Admiral Mike Mullen, the chairman of the Joint Chiefs of Staff, was speaking two days after Hamid Karzai was declared the winner, by default, in August elections so massively rigged that a U.N.-backed electoral complaints committee threw out about a million Karzai votes. That forced a run-off from which his challenger, former foreign minister Abdullah Abdullah withdrew, saying the second round would be just as fraudulent as the first.

from UK News:

Drawing the line against the Taliban

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afghan1Fight them there or fight them here?

Former Foreign Office minister Kim Howells poses the question in the Guardian in a piece made grimly relevant by Wednesday's shooting dead of  five British soldiers by an Afghan policeman.

Howells says troops should be brought back from Afghanistan and that the billions of pounds saved should be used to beef up homeland security in Britain -- drawing the front line against al Qaeda around the UK rather than thousands of miles away in Helmand province.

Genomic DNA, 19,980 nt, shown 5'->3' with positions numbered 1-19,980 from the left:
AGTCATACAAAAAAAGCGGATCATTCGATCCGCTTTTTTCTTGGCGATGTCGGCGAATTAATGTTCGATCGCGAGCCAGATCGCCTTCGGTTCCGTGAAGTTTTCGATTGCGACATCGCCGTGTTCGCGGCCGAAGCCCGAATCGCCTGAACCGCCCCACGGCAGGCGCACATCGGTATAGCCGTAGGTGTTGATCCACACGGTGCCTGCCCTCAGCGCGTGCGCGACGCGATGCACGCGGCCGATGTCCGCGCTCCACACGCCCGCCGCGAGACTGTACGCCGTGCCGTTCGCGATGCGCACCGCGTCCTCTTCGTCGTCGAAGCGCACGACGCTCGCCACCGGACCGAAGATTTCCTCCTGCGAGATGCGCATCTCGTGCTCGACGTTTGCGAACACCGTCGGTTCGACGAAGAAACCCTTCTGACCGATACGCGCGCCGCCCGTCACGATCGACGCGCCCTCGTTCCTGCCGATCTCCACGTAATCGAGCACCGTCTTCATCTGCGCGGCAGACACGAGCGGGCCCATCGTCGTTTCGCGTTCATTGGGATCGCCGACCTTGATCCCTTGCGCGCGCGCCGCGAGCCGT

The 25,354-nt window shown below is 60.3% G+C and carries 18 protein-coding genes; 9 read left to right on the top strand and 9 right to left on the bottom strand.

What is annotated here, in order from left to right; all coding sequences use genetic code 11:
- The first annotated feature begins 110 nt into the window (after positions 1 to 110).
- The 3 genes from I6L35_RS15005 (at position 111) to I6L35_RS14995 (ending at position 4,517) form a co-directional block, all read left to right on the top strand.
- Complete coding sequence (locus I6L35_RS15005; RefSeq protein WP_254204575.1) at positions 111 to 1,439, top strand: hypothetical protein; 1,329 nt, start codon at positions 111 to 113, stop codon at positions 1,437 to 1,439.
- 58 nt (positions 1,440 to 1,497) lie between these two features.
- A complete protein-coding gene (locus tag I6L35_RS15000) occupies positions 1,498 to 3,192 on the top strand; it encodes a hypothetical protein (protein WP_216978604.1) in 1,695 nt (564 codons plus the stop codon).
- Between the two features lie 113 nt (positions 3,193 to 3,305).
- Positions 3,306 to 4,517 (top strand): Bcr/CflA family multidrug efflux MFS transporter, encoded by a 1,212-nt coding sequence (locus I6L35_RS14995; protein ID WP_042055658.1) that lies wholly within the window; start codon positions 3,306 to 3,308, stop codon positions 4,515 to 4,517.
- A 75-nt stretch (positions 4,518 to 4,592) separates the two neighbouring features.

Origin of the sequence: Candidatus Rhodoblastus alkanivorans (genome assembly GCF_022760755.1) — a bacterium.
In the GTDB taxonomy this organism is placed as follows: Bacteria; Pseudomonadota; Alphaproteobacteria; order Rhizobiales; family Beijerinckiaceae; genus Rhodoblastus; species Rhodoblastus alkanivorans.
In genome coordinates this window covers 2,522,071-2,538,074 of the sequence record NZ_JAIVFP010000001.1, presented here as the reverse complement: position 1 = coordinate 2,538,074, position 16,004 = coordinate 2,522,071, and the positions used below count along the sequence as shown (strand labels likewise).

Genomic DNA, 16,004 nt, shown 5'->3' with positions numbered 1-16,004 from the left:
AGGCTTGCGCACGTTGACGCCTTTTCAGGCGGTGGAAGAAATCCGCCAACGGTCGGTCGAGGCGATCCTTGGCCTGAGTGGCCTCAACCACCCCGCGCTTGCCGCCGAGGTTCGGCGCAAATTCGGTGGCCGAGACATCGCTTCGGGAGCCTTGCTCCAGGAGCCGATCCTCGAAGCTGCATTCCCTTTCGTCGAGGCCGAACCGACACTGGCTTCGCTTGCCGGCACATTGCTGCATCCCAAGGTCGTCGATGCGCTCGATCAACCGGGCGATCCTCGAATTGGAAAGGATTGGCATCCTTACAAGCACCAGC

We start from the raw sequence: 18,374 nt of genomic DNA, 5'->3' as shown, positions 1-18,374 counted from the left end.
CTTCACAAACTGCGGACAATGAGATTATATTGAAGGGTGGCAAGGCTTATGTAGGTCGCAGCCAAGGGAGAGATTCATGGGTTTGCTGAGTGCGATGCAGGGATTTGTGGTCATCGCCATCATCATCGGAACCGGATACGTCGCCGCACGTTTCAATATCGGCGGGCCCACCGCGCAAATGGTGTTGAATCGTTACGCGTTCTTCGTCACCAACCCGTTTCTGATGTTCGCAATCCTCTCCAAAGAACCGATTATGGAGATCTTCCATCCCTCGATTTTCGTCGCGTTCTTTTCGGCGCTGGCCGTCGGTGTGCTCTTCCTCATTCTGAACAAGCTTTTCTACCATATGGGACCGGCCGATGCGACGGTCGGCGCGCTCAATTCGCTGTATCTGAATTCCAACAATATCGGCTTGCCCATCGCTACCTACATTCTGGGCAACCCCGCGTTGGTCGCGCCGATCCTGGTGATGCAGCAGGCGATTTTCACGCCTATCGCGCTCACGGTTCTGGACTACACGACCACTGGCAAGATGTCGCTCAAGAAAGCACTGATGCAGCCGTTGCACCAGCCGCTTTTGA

from Tales from the Trail:

Victory for Karzai, minefield for Obama?

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Former President George W. Bush used to talk about the "soft bigotry of low expectations." He was talking about education in the United States.

But these days, that phrase could easily refer to the U.S. government's attitudes towards Afghanistan. Just look at the following phrases from American officials this year.

from Pakistan: Now or Never?:

Attacking women in Pakistan

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Back in the spring, when the Pakistani Taliban still controlled the Swat valley, video footage of a girl being flogged became one of the most powerful images of their rule. The footage, shot on a mobile phone and circulated on YouTube, turned public opinion against the Taliban and helped lay the groundwork for a military offensive there.

In the latest spate of bombings sweeping Pakistan, women have again become targets.  First came the twin suicide bombing on the International Islamic University in Islamabad which included an attack on the women's canteen.  Then last week, more than 100 people were killed in the car bombing of a bazaar in Peshawar which was frequented largely by women.